“So I see,” remarked the little guinea pig girl, “but where are you jumping to? You don’t seem to be getting any place in particular.”

“And I don’t want to, my dear,” went on the toad, and she never stopped going up and down as fast as she could go. “I’m churning butter,” she went on, “and when one churns butter one must jump up and down you know. That’s the way to make butter. Don’t your folks churn?” and then, for the first time, Brighteyes noticed that the toad had a little wooden churn, made from an old clothespin, fastened on her back.

“No, my mother doesn’t churn,” answered Brighteyes.

“Then I don’t suppose you keep a cow,” went on Mrs. Toad. “Neither do we, but next door to us is the loveliest milk-weed you ever saw, and I thought it a shame to see all the milk juice go to waste, so I churn it every week. It makes very fine butter.”

“I should think it might,” answered Brighteyes. “But isn’t it hard work?”

“Yes, it is,” replied Mrs. Toad, “and I know you’ll excuse me, my dear, for not stopping my jumping to sit and chat with you, but the truth of the matter is that I think the butter is beginning to come, and I daren’t stop.”

“Oh, don’t stop on my account,” begged Brighteyes, politely. “I can talk while you jump.”

“Very good,” replied the toad, “I think I will soon be finished, though on hot days the butter is longer in coming,” and she began to hop up and down faster than ever.

Then, all at once, oh, about as soon as you can pull off a porous plaster when you’re quick about it, if poor Mrs. Toad didn’t give a cry, and stop jumping.

“What’s the matter?” asked Brighteyes, “has the butter come?”

“No,” was the answer, “but I stepped on a sharp stone, and hurt my foot, and now I can’t jump up and down any more. Oh, dear! now the butter will be spoiled, for there is no one else at my home to finish churning it. Oh, dear me, and a pinch of salt on a cracker! Isn’t that bad luck?” and she sat down beside a burdock plant.

Well, sure enough, she had cut her foot quite badly, and it was utterly out of the question for her to jump up and down any more.

“Will you kindly help me to get the churn off my back?” Mrs. Toad asked of Brighteyes, and the little guinea pig girl helped her.

“All that nice butter is spoiled,” went on Mrs. Toad, as she looked in the churn. “Well, it can’t be helped, I s’pose, and there’s no use worrying over buttermilk that isn’t quite made. I shall have to throw this away.”

“No, don’t,” cried Brighteyes quickly.

“Why not?” asked the toad lady.

“Because I will finish churning it for you.”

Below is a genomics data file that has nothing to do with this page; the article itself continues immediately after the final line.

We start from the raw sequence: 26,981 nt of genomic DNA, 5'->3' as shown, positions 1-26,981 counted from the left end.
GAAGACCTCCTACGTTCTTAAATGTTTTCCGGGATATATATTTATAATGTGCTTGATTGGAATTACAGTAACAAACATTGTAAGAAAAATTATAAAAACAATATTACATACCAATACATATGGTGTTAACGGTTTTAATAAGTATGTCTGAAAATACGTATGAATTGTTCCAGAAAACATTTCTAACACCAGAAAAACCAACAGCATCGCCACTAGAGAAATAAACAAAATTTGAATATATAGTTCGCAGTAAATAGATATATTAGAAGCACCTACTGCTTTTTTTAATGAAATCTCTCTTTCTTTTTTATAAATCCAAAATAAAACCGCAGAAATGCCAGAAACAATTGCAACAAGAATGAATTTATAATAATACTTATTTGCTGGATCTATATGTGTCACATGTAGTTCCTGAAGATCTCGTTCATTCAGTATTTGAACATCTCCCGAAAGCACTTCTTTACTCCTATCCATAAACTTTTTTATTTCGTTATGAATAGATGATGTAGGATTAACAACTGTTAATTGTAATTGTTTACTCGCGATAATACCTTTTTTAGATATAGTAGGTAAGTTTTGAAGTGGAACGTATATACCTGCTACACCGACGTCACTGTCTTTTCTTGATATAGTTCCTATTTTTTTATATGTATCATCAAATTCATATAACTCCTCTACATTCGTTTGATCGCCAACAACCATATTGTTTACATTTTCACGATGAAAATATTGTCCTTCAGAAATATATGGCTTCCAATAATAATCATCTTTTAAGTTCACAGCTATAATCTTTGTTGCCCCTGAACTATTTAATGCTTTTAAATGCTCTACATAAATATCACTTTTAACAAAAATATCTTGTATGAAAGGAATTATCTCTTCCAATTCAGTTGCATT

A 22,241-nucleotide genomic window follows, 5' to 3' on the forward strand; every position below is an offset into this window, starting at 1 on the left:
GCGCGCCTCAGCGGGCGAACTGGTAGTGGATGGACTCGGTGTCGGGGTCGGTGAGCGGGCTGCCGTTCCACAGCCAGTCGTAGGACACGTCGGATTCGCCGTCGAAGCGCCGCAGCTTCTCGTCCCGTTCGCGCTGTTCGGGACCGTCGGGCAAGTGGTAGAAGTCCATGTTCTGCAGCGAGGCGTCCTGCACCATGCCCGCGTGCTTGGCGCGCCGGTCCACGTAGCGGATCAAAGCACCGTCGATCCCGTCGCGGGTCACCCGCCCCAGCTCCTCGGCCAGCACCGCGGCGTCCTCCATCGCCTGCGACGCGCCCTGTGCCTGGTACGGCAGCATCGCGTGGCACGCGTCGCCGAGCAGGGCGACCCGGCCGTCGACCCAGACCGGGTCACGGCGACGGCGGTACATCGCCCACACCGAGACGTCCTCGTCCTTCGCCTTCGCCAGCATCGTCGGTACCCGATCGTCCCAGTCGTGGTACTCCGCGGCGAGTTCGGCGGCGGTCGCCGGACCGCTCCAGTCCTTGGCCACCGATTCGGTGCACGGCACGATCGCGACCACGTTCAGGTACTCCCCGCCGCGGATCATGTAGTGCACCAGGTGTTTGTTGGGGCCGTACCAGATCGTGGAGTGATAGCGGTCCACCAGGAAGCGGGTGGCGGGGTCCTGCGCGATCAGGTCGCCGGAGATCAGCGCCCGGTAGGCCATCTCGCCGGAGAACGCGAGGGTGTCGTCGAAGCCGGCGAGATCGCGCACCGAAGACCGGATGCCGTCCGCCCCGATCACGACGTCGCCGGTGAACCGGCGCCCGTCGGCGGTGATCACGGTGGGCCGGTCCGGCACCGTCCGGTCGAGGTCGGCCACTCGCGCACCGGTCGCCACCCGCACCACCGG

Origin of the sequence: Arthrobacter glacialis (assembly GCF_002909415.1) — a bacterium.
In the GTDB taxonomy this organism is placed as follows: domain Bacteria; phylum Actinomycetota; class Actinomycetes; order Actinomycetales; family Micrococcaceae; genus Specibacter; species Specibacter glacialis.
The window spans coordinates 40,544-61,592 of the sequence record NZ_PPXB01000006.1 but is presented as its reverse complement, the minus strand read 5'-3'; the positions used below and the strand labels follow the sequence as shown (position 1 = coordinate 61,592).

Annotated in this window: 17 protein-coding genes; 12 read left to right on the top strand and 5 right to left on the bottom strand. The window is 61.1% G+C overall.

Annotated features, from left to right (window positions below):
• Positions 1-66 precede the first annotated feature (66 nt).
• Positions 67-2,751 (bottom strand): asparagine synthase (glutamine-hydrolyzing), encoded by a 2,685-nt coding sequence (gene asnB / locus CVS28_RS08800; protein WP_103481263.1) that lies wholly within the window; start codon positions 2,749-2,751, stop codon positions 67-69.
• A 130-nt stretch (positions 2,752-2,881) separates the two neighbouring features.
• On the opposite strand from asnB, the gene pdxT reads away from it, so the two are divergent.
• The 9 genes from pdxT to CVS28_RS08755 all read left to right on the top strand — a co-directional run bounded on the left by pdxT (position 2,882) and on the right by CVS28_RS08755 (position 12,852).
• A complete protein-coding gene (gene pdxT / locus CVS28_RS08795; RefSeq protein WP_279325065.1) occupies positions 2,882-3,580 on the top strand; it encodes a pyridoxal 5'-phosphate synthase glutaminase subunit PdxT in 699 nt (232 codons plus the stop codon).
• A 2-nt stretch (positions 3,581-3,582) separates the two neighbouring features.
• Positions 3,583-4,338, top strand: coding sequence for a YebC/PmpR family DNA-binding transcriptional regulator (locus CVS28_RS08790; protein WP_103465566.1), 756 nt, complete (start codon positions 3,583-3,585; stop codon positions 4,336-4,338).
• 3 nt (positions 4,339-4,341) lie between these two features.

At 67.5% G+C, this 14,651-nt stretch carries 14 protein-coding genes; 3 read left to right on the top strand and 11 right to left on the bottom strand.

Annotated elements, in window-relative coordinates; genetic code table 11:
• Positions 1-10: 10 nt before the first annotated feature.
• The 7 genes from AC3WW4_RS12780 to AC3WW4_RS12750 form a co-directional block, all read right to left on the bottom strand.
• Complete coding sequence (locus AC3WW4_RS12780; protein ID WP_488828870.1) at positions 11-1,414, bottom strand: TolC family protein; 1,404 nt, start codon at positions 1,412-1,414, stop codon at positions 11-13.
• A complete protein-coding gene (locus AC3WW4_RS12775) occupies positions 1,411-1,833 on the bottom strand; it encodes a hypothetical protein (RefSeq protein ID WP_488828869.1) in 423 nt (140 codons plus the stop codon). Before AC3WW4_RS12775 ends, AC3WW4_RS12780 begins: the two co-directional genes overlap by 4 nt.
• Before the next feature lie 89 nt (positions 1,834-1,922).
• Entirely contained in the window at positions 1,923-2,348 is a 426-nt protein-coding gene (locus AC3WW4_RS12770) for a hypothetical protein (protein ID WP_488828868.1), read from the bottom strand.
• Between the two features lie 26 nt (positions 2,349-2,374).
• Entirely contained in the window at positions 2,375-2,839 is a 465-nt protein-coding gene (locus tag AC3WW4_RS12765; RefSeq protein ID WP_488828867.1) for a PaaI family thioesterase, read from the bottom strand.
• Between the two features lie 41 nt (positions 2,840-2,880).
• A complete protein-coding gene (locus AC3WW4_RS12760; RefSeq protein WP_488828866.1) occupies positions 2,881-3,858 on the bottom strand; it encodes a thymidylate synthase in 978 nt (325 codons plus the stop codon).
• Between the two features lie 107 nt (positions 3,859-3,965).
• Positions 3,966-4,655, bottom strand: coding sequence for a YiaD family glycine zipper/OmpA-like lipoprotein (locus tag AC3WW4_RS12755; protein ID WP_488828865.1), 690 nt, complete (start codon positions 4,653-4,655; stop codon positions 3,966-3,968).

“Do you know how to churn?”

“Not exactly, but I have thought of a plan. See, we will tie the churn to this blackberry bush stem, and then I will take hold of one end of the stem, and wiggle it up and down, and the churn will go up and down, too, on the bush, just as it did when you jumped with it; and then maybe the butter will come.”

“All right, my dear, you may try it,” agreed Mrs. Toad. “I’m afraid, though, that it won’t amount to anything, but it can do no harm. I am sure it is very kind of you to think of it.”

So Brighteyes took the churn, and tied it to a low, overhanging branch of the blackberry bush. Then she took hold of the branch in her teeth, and stood up on her hind legs and began to wiggle it up and down. The churn went up and down with the branch, and the milk from the milk-weed sloshed and splashed around inside the churn, and land sakes flopsy-dub and some chewing gum, if in about two squeals there wasn’t the nicest butter a guinea pig or a toad would ever want to eat!

“Oh, what a smart little girl you are!” cried Mrs. Toad. “I’m sure your mother must be proud of you! Now I can work the buttermilk out, and salt the butter, and I’m going to send your mamma home a nice pat,” which she did, and very glad Mrs. Pigg was to get it.

“You certainly are a clever little child,” said Dr. Pigg to Brighteyes that night, “but then, you see, you take after your father. It is my hospital training that shows. By the way, we must send something to Mrs. Toad, for her cut foot,” which they did, and it got all better.

Now, in case you don’t drop your bread with the butter side down on the carpet, and spoil the kitchen oilcloth, I’ll tell you in the next story about Buddy Pigg and Sammie Littletail.



Getting up quite early one morning, Buddy Pigg washed himself very carefully, so that his black and white fur was fairly shining in the sunlight, and then the little guinea pig started off to take a stroll before breakfast.

“Who knows,” he said, “perhaps I may meet with an adventure; or else find a cabbage, just as I did the other day. But if I do, I’m not going to get inside it and go to sleep. No, indeed, and a feather pillow besides!”

So Buddy Pigg walked on, leaving his sister and his mamma and Dr. Pigg slumbering in the pen. Oh, it was just fine, running along through the woods and over the fields that beautiful, summer morning.